Actually, any yoga that involves postures (asanas) is Hatha. Nevertheless, this term is now generally used for a yoga class that includes a bit of everything. Stretching, dynamic poses, strength training, breathwork – every Hatha class is a different yet well-rounded practice that will take your flexibility to the next level.
More dynamic and physically demanding style of yoga. Vinyasa is an excellent way to gain new flexibility and turn it into mobility – so-called useful flexibility. Read about the difference between mobility and flexibility here.
This is one of my favorite styles of yoga to practice when I'm overwhelmed and tired. The practice is often seated, and poses can be held as long as 10 minutes (or even more). Such long holds help stress and strengthen connective tissues (tendons, ligaments, and fascia) to increase the range of motion. Most people come to Yin Yoga for flexibility but stay for the peace of mind it brings.
I also call it a yoga style "where all your yoga gear is welcome." Iyengar yoga focuses on adapting poses to your body instead of forcing your body into a pose. The postures are held longer, and there's a strong emphasis on bending and folding – a guaranteed way to become more limber.
A controversial yoga style that is said to help with efficient stretching thanks to the external heat.
That's a very debatable topic that I already wrote about. I suggest you check out my post on hot yoga benefits and risks here.
In a nutshell, yoga practiced in a heated room has a ton of dedicated followers. And the same amount of raging haters.
There isn't much scientific evidence about the practice and whether it's good for us in the first place.
We're getting a bit anecdotal here, but according to hot yoga fans, practice in the heated room helps loosen the muscles due to the external heat. So if you want to get deeper in a yoga pose – hot yoga works like a charm.
I can argue forever about why you would even consider forcing yourself into a pose that your body doesn't want to go in under normal conditions, but I'll stop right there.
If you want to improve flexibility, hot yoga is a good way to do so. My main point here: because any yoga is.
Does hot yoga help the stiffest people become flexible fast?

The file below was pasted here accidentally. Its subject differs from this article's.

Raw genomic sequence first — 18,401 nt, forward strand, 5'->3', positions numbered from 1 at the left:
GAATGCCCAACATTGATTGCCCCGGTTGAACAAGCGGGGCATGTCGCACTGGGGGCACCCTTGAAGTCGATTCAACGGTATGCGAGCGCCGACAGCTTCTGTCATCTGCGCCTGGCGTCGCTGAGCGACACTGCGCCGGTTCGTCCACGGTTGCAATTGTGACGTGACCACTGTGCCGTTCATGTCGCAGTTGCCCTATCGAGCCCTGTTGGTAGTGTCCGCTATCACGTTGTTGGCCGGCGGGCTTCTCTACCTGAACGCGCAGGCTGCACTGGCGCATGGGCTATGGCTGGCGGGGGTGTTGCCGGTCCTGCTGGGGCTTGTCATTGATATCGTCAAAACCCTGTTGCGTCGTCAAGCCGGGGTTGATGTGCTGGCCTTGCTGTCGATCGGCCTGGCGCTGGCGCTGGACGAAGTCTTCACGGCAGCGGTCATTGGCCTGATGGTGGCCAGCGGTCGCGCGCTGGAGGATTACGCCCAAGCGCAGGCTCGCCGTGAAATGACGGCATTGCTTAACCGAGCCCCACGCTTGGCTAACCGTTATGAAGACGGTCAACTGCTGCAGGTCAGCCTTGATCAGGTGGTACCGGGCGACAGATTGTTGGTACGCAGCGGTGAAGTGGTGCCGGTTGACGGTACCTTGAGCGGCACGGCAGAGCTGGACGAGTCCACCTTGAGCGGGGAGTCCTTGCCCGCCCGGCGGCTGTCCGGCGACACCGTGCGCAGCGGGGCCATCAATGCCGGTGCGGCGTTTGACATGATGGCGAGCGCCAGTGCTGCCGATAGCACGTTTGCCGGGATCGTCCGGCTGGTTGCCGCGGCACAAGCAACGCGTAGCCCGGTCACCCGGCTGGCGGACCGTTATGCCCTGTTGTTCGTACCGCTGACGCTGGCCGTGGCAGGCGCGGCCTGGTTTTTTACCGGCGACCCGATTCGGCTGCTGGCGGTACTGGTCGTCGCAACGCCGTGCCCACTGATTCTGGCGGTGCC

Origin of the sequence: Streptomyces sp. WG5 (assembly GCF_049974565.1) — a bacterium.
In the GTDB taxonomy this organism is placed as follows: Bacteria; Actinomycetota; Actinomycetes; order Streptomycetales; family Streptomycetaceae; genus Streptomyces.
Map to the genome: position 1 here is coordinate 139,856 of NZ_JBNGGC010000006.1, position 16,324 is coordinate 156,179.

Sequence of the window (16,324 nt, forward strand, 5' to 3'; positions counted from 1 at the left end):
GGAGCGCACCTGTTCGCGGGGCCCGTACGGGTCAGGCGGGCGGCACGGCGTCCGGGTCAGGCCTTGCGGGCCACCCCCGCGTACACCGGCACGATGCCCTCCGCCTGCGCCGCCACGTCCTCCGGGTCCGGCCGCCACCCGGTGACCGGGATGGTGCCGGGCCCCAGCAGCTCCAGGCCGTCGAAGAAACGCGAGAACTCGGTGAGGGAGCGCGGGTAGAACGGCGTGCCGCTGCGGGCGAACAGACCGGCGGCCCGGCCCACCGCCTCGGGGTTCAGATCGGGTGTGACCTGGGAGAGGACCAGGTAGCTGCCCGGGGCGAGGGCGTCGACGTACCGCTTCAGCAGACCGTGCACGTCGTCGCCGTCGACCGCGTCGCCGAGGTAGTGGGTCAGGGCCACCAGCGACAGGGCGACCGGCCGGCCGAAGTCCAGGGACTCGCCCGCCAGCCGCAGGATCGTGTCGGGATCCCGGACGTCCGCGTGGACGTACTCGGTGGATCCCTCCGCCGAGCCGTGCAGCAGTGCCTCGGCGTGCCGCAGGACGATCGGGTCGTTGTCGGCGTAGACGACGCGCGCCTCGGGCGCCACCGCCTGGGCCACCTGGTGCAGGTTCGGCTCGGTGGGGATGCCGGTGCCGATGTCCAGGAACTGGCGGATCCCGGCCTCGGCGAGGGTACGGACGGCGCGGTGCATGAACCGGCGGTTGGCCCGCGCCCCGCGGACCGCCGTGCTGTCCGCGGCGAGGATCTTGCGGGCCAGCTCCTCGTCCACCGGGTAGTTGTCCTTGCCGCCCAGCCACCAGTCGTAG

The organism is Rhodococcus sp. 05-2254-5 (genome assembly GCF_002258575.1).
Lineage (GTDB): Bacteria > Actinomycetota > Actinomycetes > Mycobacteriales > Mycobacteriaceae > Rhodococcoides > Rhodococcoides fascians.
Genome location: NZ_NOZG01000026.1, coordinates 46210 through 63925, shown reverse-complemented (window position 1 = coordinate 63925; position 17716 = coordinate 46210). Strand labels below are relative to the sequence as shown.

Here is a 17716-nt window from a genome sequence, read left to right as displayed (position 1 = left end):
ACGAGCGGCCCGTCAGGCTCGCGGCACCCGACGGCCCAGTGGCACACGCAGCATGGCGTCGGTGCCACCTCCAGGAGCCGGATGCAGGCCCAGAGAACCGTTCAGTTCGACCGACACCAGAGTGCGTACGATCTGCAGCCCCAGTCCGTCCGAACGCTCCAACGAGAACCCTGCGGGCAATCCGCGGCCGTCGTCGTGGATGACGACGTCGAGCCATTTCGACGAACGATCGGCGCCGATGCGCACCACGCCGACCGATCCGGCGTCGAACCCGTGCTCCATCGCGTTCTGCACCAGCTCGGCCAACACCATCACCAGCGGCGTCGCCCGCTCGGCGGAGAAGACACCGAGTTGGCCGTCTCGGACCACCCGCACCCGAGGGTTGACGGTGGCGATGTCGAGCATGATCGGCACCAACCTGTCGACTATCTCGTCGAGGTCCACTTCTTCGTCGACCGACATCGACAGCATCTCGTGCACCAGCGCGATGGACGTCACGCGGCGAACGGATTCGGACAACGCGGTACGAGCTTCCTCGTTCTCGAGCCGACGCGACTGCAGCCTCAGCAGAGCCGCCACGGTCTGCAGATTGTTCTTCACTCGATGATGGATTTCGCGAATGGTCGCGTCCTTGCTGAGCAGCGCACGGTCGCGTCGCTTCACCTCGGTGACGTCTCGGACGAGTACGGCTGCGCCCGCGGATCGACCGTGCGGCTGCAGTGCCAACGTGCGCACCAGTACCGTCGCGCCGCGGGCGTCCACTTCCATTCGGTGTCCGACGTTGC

I won't lie to you - nobody knows.
Yoga practice is called a practice for a reason.
There's no destination that you're heading to. There's also no time frame or deadline that you should be meeting. Instead, there's constant self-improvement and small achievements on the way.
The time it takes you to get more flexible will depend on a range of factors: age and sex, current mobility and strength, daily activity, past injuries. Even genetic predisposition. We all have different bodies with our own individual characteristics.
You'll probably see the most significant changes in your body during the first 5-6 weeks of consistent yoga practice. With commitment and dedication, your flexibility will continue increasing as long as you practice.
Flexibility may come naturally to some.
Don't worry if you're not among those people though.
Here are a few tips on how to overcome your natural stiffness and make your body more flexible with the help of yoga.
- Develop a consistent practice. They say that five minutes of yoga practice every day is better than an hour once a week. Not only it is easier to find some spare minutes in your schedule, but it can also help you cultivate a new healthy habit.
- Remember to breathe. There's a direct correlation between our autonomous nervous system and how deep you can go in your stretch. Relaxed and mindful breathing patterns help minimize sympathetic or stress response that will lead to tense muscles and limited range of motion. Instead, it will calm the mind and reassure your brain that the new range of motion is safe.
- Strengthening is key. Inflexible muscle often means weak muscle. If you practice at home, plan your yoga sessions accordingly. Tight hamstrings? Focus not only on lengthening them but on strengthening. Alternate days between more soft types of yoga such as Yin or Iyengar and more vigorous Vinyasa or Power Yoga. Or better – add a weigh-lifting routine into your schedule.
- Maintain your gained flexibility. It's easier to use your newly acquired range of motion than to lose it and get it back. Explore new movements and new workouts. Stay active. Remember that your body will sustain as much flexibility as is needed for daily life.
- Be patient. Like with everything, improving your abilities and skills takes time. Often longer than we initially expect. Be kind and respectful to yourself and your body and never push yourself beyond the limit.
- Enjoy the journey. Yoga is so much more than just flexibility. Let go of the expectations, focus on the process and enjoy the ride 🙂
It's your turn now! Did yoga help you increase flexibility? Share in the comments!